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Antioxidant Benefits of Beta Carotene

Beta carotene is an antioxidant found in many fruits and vegetables.

The appeal of a deeply orange carrot does not stop at the eyes. Foods that are high in beta carotene are now being linked to lowered levels of cancer, as well as reduced risks for heart disease. Fruits and vegetables with a rich yellow or orange color are most likely to be high in this substance. The following article will give an overview of this eye-protecting, heart-happy substance. It will also include some interesting information on emerging clinical studies that show promising results in regard to the many benefits of this healing vitamin precursor for the body.

What is Beta Carotene?

Beta-carotene, the most common form of carotene, is an important organic compound derived in abundance from fruits and vegetables. There are ten types of carotenes that are synthesized by plants, but alpha and beta carotene are the only types that the human body can use as a precursor to Vitamin A. And within the hundreds of types of carotenoids created by plants, only 10% give us the important provitamin form of vitamin A carotenoid.

Beta carotene is further typified as a terpenoid, a kind of red to yellowish-orange pigment required for the production of vitamin A (retinol) in the body. In order for us to have healthy eyes, skin, and an optimally functioning heart, the body needs Vitamin A, and the beta-carotene that supports its productions. What is more, beta-carotene is another form of anti-inflammatory and free-radical-fighting antioxidant. It is from these antioxidant capacities that beta carotene aids in stopping harmful cancerous tumor growth.

Mechanisms of Action in Beta Carotene

Beta carotene is a fat-soluble (lipophilic) hydrocarbon that is naturally synthesized by plants. It is converted into retinol in the human body. Beta carotene may act to inhibit changes cellular modulation and cell cycle regulatory proteins, alterations in insulin-like growth factor-1. These processes stop a cell from changing into a cancerous growth by preventing the process of oxidative DNA damage. What is more, this hydrocarbon antioxidant can induce glutathione production in our cells, a process which also increases antioxidant activity. Beta carotene may also increase the amount and functioning of cancer-fighting enzymes in the cells. Beta carotene also stimulates increased levels of T-helper lymphocytes, (NK) cell cytotoxicity (a natural form of cancer-killing cells), as well as macrophage action.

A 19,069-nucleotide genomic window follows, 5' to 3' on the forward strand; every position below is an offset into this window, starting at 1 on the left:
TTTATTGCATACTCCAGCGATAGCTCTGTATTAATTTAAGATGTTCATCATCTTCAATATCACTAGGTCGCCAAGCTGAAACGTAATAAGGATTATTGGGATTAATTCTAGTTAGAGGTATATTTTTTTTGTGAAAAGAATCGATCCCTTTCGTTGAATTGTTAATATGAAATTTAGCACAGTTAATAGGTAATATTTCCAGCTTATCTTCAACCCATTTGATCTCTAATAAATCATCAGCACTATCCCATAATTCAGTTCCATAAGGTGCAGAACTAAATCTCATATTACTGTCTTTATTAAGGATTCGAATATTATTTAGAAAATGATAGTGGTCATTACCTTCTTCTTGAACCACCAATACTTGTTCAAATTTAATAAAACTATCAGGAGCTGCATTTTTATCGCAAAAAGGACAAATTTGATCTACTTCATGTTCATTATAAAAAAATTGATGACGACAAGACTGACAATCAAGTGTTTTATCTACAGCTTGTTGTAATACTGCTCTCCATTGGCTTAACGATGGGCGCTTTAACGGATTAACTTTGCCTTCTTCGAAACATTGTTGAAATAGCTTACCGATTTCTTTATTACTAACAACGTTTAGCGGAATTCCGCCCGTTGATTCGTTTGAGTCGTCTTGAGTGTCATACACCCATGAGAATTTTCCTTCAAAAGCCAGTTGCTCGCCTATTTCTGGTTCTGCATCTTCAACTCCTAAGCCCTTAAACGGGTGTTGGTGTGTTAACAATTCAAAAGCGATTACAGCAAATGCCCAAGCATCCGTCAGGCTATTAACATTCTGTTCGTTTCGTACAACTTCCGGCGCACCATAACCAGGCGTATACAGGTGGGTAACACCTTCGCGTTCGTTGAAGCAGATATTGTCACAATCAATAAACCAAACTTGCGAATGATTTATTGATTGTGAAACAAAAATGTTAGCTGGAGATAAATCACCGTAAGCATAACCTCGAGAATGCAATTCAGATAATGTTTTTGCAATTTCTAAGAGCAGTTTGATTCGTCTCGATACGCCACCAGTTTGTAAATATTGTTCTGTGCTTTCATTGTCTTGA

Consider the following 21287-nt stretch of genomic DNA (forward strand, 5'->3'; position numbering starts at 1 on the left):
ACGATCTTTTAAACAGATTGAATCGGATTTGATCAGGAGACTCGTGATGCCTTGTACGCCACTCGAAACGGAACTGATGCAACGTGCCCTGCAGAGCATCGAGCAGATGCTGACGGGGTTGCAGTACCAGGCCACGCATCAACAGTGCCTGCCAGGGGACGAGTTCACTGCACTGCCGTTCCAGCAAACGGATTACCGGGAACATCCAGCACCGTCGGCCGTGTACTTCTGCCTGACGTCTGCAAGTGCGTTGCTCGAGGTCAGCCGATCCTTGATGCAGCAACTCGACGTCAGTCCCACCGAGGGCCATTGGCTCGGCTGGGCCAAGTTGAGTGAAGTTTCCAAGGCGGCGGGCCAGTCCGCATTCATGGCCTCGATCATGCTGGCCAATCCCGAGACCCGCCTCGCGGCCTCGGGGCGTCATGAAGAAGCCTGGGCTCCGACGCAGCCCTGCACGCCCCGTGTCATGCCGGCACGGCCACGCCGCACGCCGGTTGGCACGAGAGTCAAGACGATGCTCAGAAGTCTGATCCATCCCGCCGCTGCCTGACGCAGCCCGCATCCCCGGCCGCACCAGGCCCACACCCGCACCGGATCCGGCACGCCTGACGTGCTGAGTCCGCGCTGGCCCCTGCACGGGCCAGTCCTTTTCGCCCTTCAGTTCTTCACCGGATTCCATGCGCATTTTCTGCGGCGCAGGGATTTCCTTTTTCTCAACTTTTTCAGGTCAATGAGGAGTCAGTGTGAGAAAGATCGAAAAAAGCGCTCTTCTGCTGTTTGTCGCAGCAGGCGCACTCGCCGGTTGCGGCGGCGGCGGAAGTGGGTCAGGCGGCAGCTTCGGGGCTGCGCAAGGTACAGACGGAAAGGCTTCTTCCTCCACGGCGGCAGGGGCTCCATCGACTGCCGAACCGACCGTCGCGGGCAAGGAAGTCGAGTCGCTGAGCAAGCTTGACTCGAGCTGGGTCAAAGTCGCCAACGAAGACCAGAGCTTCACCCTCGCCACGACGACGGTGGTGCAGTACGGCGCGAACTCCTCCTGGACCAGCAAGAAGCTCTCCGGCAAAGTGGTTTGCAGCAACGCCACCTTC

Health Benefits of Beta Carotene

The health benefits of this vitamin A precursor are numerous. The following highlights some of the most important and effective benefits that the antioxidant may provide:

  • May prevent night blindness
  • May prevent skin disorders
  • Acts as a natural immune system booster
  • Protects the body against cancer
  • Reduces chances of developing colds, flu, and infections
  • Has important protective mechanisms for the formation of bones and teeth
  • May reduce the chances of developing lupus
  • May ease the symptoms of arthritis
  • May aid to decrease risks for certain types of cancer when taken in the form of consistent fruits and vegetables